governance and the role of the media in ensuring the free flow of
information. Mr. Odia Ofeimun - one of Nigeria's foremost poets and
political activists - will be guest speaker at the conference. 
See: http://mediarightsagenda.org/index.html 


Canadian Journalists for Free Expression (CJFE) is hosting a panel
discussion in Toronto, Canada, to discuss the aftermath of the Danish
cartoon controversy. "Drawing Controversy - the Mohammed Cartoons" will
look at how the controversy has affected free expression and
multiculturalism in Canada and around the world. The panel includes
experts from the media, academia and civil society. 
See: http://www.cjfe.org/eng/about/events.html 

In Montreal, Canada, the Federation of Quebec Journalists (Fédération
professionelle des journalistes du Québec, FPJQ) held a roundtable
discussion on 29 April 2006, featuring war correspondents from
Radio-Canada, "La Presse" and Canadian Press. The discussion examined
local media coverage of the wars in Iraq and Afghanistan, and the
challenges of reporting impartially in wartime.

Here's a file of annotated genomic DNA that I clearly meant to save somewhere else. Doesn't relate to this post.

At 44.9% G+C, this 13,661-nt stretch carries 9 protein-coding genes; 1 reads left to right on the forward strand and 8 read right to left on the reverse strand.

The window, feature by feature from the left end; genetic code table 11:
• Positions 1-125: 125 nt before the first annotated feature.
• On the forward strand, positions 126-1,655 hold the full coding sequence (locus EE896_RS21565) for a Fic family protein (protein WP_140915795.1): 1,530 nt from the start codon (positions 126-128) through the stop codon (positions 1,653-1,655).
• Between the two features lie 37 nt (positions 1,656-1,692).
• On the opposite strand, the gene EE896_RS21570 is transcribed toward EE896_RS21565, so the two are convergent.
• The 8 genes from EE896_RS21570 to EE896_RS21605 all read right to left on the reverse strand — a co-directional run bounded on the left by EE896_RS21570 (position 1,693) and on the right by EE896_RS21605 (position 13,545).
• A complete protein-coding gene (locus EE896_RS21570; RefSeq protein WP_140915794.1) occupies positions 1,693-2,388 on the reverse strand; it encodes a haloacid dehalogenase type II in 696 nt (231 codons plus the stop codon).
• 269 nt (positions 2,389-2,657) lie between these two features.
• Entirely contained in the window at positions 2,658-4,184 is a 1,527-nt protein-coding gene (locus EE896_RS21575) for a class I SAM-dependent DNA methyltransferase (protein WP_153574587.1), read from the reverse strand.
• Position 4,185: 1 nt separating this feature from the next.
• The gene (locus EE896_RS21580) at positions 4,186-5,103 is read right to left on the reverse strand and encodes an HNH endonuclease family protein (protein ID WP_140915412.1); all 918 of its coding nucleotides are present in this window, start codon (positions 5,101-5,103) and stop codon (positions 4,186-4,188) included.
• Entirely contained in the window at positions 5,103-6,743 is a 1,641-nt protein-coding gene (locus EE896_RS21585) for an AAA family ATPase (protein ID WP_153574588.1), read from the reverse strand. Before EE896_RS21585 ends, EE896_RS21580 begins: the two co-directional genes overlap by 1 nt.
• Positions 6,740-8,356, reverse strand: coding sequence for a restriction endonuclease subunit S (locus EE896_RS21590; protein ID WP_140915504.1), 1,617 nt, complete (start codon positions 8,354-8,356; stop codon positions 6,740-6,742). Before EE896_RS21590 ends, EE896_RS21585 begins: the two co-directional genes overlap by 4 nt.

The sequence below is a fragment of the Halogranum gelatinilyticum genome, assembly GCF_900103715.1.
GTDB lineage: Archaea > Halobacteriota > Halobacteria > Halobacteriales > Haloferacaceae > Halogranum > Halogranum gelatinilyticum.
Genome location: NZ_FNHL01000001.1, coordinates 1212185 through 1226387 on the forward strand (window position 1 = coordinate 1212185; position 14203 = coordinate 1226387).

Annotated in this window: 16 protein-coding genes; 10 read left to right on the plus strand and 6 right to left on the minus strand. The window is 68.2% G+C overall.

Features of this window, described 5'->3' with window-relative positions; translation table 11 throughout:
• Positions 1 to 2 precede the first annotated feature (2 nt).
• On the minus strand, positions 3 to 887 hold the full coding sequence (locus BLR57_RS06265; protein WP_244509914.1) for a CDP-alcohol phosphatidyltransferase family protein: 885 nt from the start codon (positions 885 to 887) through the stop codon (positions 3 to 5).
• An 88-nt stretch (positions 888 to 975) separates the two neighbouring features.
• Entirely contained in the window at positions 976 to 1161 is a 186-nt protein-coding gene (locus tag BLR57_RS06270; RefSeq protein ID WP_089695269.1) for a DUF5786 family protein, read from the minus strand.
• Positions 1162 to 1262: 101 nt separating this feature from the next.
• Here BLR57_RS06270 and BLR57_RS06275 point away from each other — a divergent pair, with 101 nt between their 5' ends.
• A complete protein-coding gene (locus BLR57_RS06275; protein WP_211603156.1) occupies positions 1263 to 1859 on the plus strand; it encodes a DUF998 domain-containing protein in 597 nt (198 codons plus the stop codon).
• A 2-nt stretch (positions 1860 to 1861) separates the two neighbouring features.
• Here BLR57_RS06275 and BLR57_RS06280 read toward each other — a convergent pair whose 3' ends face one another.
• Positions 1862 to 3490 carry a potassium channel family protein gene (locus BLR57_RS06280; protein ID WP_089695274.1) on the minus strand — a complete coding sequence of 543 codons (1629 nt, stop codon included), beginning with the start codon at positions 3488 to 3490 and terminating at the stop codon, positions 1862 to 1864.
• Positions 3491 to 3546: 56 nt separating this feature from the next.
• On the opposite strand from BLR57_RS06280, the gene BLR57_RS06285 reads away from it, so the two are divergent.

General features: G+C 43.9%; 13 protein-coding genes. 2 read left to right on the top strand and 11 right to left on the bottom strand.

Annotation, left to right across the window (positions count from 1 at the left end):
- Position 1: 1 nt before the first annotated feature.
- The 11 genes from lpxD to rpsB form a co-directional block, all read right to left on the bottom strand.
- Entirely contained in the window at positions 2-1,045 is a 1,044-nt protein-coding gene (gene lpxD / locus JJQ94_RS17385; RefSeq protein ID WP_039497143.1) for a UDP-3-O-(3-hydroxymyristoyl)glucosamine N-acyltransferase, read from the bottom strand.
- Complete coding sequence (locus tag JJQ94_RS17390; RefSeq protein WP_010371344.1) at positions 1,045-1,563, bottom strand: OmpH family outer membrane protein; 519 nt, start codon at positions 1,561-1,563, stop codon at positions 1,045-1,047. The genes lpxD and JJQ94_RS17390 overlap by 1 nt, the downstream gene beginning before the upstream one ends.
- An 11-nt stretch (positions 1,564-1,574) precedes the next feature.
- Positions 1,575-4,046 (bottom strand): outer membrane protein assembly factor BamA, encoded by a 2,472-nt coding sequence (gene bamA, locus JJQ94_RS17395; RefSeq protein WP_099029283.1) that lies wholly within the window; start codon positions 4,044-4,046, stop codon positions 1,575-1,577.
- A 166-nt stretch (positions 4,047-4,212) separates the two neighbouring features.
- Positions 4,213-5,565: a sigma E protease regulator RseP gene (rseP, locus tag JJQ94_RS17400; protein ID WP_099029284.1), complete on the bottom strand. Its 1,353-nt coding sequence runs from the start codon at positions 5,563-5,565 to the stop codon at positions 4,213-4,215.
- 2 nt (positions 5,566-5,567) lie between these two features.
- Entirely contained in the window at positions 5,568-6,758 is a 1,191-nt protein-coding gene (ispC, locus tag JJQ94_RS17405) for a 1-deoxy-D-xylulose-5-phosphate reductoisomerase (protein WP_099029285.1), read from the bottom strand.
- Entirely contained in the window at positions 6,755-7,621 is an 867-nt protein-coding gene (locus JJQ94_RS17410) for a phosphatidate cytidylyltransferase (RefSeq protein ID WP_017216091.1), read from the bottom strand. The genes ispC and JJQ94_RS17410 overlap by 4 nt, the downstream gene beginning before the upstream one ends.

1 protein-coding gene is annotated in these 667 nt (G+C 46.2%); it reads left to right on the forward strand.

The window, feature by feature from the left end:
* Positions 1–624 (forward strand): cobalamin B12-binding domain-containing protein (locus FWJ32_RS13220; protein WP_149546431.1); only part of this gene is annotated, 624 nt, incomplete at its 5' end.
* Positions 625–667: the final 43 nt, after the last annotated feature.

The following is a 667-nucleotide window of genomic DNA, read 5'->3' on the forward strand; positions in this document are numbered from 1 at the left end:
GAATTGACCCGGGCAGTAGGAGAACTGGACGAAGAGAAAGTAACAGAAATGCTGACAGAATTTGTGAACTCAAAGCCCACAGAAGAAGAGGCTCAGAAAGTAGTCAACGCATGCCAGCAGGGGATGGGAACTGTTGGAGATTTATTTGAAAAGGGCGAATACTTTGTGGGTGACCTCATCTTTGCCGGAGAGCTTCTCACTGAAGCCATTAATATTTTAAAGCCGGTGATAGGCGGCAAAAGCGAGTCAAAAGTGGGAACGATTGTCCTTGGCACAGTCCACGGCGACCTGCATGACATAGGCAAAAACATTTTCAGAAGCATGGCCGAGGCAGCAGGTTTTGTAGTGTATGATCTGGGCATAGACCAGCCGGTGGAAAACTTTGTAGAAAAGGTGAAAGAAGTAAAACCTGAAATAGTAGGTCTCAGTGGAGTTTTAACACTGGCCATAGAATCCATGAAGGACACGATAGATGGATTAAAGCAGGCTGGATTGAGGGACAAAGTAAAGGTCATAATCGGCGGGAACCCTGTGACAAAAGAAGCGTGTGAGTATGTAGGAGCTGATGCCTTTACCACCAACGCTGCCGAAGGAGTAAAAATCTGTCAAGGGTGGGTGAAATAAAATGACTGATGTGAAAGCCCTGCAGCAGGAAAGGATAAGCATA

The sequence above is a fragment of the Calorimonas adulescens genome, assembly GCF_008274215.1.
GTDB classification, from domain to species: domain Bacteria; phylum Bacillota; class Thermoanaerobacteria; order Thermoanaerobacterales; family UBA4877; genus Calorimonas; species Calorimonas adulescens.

See: http://www.fpjq.org/ 

In Mexico, the National Centre for Social Communication (Centro
Nacional de Comunicación Social, CENCOS) is co-sponsoring a three-day
seminar in San Luis Potosí on 3-5 May. Organised by the European
Union-Mexico Commission's Human Rights Co-operation Programme, the
seminar will bring together journalists, academics, civil society
activists and public officials to assess the state of free expression in
Mexico and discuss ways of bringing laws into line with international
See: http://www.pdhumanos.org/actividades/eventos/programa.html 

The Inter American Press Association will be celebrating 3 May in
Brasilia, where it will hold a conference on press freedom and a
ceremony where President Luiz Inacio Lula da Silva will sign the
Declaration of Chapultepec. The signing of the Declaration, a
non-binding charter of press freedom principles, re-affirms the
Brazilian government's commitment to the principles, which were first
signed by former president Fernando Henrique Cardoso in August 1996. The
conference is expected to bring together more than 100 congress members,
jurists, publishers and editors to analyse barriers to press freedom in
Brazil, including criminal defamation laws and an Access to Information